Bid to bring new challenge to same-sex vote result rejected

Gerry Walshe sought leave to seek judicial review to quash decision confirming result

Gerry Walshe, an electrician, of Lisdeen, Co Clare, argued that he was allowed 28 days to seek leave to appeal to the Supreme Court after the lower courts had rejected his case against the same-sex marriage referendum. File photograph:   Justin Sullivan/Getty Images

Gerry Walshe, an electrician, of Lisdeen, Co Clare, argued that he was allowed 28 days to seek leave to appeal to the Supreme Court after the lower courts had rejected his case against the same-sex marriage referendum. File photograph: Justin Sullivan/Getty Images

 

A High Court judge has rejected an application for permission to bring a new legal challenge against the result of the same-sex marriage referendum.

The latest challenge was brought by Gerry Walshe, an electrician, of Lisdeen, Co Clare.

He sought leave to apply for a judicial review to quash the decision of the referendum returning officer to issue and sign the final referendum certificate confirming the results of the marriage referendum.

He said she signed the certificate while he was still within time to appeal his earlier challenge to the Supreme Court.

That challenge was dismissed by the Supreme Court last week, along with an appeal from Maurice Lyons, from Callan, Co Kilkenny.

Mr Walshe said on Wednesday the Supreme Court had been tethered because State organs had already progressed the referendum amendment.

‘Serious consequences’

He quoted the Supreme Court’s ruling that said “very serious constitutional consequences” might have occurred had it decided to grant leave to appeal.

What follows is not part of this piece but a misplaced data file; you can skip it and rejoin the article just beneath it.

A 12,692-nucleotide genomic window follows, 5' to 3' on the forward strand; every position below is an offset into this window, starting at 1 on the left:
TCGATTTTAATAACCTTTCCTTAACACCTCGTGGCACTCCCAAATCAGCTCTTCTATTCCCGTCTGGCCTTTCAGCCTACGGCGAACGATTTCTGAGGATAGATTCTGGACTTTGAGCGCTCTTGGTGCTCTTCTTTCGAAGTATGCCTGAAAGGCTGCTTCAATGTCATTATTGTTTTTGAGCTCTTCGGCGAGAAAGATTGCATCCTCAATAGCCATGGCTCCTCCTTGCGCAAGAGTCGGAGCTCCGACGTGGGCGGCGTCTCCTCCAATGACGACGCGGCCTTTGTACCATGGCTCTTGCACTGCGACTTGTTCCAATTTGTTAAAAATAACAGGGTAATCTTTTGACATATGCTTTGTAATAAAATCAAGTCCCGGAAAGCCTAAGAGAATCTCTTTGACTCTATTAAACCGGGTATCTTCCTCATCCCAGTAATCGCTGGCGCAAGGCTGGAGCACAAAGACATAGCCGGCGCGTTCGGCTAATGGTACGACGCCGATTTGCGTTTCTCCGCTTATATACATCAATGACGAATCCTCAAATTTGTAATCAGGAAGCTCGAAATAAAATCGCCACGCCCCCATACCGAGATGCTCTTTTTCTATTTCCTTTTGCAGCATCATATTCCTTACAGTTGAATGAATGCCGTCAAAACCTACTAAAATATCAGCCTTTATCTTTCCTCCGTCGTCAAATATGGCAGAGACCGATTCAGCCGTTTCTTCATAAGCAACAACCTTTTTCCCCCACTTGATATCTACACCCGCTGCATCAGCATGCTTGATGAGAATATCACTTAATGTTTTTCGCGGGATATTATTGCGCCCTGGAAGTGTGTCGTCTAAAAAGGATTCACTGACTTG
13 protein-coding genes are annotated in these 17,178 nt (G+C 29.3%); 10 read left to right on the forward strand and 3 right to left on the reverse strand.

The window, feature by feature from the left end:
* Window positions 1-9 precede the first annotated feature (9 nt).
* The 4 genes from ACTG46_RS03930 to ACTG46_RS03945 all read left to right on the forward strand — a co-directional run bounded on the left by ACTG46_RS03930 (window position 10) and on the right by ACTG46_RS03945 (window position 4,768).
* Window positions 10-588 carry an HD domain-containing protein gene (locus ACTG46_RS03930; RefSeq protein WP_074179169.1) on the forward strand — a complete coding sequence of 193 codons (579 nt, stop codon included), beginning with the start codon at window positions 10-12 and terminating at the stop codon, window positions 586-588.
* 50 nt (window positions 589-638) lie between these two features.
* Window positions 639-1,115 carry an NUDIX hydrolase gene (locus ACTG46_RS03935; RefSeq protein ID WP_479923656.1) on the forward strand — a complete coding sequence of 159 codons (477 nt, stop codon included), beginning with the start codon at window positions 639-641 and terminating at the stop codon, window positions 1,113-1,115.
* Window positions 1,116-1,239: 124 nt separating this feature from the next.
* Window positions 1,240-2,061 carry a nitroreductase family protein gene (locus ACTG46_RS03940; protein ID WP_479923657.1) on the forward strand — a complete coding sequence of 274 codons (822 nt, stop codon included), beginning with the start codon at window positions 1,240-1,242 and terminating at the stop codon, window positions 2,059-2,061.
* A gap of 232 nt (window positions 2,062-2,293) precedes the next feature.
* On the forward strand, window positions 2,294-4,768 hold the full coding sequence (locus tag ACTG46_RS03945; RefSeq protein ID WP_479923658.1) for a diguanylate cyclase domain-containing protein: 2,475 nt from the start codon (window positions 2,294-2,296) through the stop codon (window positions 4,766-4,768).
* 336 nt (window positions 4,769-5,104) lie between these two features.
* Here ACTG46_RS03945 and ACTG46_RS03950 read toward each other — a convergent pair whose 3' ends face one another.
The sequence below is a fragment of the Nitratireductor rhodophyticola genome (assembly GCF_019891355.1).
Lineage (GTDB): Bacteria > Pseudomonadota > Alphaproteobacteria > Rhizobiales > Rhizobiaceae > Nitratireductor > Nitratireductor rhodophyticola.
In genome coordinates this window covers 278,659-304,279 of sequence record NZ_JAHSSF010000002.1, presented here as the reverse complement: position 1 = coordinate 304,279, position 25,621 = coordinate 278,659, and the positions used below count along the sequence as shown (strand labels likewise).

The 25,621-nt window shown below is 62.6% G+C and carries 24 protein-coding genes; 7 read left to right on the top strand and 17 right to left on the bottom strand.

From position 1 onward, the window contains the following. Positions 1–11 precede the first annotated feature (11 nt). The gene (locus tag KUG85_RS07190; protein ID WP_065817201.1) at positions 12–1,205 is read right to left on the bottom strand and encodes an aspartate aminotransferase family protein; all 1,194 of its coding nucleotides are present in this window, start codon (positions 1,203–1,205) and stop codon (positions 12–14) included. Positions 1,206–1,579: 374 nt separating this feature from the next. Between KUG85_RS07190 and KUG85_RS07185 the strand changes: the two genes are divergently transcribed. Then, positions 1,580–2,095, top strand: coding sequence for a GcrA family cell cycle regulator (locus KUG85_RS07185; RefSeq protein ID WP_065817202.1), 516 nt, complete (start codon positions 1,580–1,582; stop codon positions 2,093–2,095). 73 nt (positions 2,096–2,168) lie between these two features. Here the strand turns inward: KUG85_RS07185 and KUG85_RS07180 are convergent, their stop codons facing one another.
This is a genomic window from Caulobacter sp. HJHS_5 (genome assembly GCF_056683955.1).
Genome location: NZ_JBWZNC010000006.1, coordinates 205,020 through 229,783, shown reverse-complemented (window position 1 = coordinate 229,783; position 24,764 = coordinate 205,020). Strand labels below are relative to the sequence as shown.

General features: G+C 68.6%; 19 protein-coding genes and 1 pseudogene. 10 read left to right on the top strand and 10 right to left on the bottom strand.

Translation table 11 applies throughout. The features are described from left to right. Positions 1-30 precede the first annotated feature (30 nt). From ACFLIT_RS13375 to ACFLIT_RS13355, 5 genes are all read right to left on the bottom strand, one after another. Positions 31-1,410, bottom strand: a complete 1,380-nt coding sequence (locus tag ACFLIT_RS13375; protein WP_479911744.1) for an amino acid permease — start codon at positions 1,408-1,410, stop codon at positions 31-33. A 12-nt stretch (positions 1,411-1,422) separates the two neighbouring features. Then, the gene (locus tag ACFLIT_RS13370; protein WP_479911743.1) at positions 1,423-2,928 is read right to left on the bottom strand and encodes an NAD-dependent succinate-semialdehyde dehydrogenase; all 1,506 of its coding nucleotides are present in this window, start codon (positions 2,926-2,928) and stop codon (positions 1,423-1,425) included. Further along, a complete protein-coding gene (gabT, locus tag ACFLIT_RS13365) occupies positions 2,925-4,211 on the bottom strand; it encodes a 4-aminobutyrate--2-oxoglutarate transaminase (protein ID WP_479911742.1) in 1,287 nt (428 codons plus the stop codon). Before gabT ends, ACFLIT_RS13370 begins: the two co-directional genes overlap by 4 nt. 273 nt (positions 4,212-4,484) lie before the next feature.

He argued that he was allowed 28 days to seek leave to appeal to the Supreme Court after the lower courts had rejected his case against the marriage referendum.

He said the referendum returning officer had acted outside her powers in signing the referendum certificate on August 27th, before the period had expired. She had knowledge of his application and acted with a lack of good faith in endorsing the certificate.

No petition brought

Michael McDowell SC, for returning officer Ríona Ní Fhlanghaile, said under the Referendum Act 1994, a petition had to be brought to the High Court to challenge a referendum certificate. No petition had ever been brought; Mr Walshe had not been given leave to bring it, and it was that decision he had appealed to the Supreme Court.

He said the Master of the High Court had duly certified, on August 25th, that no petition had been brought and, once he did, the returning officer had a clear statutory duty to comply with the act and sign the referendum certificate.

Mr McDowell also said Mr Walshe had been in correspondence with the returning officer and had been notified, through the Chief State Solicitor’s office, that she was about to sign the certificate.

He said Mr Walshe seemed to believe everyone owed him a duty to keep the status quo in existence while he pondered his appeal for 28 days.

There was no law that stated the maximum limits must elapse before the will of the people came into effect.

Statutory duty

Ms Justice Margaret Heneghan said, having read the papers in the case, the court was satisfied the returning officer did not act outside her powers or with bias or bad faith. She had carried out her statutory duty. The judge said Mr Walshe’s claim was “misconceived” and she denied his application.

She also awarded costs against him.

Legislation to allow same-sex couples to marry is currently before the Oireachtas.